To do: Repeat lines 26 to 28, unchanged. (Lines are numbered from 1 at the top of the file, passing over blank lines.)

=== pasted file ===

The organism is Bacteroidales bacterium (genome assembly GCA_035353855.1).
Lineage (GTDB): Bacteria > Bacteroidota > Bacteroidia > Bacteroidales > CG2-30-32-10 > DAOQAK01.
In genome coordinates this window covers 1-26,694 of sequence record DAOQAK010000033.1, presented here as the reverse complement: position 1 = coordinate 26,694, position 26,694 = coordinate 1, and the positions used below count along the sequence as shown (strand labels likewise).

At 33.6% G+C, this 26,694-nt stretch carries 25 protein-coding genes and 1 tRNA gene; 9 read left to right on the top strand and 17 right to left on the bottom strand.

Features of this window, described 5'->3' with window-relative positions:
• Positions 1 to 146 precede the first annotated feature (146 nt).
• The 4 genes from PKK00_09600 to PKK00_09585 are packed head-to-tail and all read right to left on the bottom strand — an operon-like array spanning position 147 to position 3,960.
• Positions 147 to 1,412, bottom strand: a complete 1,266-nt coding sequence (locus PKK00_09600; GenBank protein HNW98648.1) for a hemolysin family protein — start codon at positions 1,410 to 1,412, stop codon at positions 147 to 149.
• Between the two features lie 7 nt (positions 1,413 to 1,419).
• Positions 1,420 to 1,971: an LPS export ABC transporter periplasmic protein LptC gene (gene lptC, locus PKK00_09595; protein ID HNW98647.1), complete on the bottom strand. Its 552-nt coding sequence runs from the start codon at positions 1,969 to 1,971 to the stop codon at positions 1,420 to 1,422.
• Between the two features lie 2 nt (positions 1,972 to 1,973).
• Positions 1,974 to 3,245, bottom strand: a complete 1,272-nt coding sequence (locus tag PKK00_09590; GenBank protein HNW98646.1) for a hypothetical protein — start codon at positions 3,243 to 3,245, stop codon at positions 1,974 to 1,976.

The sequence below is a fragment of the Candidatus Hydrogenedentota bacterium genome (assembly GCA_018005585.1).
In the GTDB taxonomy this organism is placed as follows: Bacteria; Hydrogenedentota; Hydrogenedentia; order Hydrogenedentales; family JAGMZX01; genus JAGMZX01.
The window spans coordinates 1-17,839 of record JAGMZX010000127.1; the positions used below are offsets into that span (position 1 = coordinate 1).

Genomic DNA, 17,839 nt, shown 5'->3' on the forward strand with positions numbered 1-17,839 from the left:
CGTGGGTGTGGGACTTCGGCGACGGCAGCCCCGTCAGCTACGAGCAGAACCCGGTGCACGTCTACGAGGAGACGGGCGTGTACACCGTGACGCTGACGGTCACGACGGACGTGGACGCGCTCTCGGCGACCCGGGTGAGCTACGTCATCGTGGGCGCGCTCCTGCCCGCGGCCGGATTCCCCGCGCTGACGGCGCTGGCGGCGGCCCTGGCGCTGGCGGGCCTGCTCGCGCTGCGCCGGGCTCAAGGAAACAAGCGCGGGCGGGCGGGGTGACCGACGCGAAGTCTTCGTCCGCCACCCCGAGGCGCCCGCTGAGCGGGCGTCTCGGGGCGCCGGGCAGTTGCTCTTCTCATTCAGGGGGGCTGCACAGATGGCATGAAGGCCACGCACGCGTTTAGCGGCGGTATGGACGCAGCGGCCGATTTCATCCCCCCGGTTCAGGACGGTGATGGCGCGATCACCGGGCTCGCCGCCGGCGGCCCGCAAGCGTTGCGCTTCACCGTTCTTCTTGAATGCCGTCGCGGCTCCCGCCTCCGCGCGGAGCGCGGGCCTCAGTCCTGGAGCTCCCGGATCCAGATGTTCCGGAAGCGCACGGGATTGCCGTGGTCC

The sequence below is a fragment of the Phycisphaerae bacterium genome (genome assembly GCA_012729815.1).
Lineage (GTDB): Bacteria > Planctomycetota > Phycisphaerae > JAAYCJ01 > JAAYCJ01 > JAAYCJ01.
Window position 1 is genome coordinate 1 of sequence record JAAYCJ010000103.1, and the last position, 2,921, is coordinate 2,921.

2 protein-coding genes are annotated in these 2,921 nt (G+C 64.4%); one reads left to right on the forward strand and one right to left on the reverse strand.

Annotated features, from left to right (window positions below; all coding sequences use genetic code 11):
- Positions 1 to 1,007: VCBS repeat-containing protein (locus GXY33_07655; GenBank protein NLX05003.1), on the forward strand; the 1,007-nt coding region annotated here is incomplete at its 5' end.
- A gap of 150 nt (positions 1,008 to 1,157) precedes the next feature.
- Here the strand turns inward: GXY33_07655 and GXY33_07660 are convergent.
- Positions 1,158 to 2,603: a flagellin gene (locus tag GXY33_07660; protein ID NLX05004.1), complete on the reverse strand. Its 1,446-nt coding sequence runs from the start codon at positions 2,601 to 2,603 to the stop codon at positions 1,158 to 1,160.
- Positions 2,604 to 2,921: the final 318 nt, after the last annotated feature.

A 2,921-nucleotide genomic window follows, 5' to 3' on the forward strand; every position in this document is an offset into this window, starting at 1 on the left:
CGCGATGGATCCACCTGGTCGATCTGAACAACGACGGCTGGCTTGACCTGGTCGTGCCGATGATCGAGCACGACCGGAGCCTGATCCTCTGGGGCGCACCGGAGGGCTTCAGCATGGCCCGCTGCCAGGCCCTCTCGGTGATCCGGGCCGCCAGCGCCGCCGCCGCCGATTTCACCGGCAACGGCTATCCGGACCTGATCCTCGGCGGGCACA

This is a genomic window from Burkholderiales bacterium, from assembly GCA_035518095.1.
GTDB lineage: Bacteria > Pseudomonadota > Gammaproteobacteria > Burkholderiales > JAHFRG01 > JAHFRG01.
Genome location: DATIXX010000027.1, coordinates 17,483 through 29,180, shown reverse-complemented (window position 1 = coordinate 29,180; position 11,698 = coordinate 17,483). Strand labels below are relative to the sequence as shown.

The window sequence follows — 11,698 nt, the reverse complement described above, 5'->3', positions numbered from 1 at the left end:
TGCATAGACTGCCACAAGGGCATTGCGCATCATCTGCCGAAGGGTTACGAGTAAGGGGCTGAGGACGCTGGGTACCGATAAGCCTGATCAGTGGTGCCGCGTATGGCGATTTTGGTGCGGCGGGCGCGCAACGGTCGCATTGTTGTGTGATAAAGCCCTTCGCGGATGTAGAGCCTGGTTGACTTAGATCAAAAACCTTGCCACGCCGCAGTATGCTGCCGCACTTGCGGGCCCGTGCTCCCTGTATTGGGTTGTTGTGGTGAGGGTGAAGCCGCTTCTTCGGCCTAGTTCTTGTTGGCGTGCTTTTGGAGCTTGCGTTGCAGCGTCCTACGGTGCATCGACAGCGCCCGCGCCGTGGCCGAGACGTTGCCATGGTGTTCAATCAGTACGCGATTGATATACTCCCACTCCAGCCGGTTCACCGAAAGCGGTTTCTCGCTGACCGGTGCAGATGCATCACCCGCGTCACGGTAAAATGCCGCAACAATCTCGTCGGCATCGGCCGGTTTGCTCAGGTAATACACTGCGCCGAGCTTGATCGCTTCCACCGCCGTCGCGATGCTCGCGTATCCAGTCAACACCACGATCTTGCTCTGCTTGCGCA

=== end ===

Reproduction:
- Positions 1,158 to 2,603: a flagellin gene (locus tag GXY33_07660; protein ID NLX05004.1), complete on the reverse strand. Its 1,446-nt coding sequence runs from the start codon at positions 2,601 to 2,603 to the stop codon at positions 1,158 to 1,160.
- Positions 2,604 to 2,921: the final 318 nt, after the last annotated feature.

A 2,921-nucleotide genomic window follows, 5' to 3' on the forward strand; every position in this document is an offset into this window, starting at 1 on the left: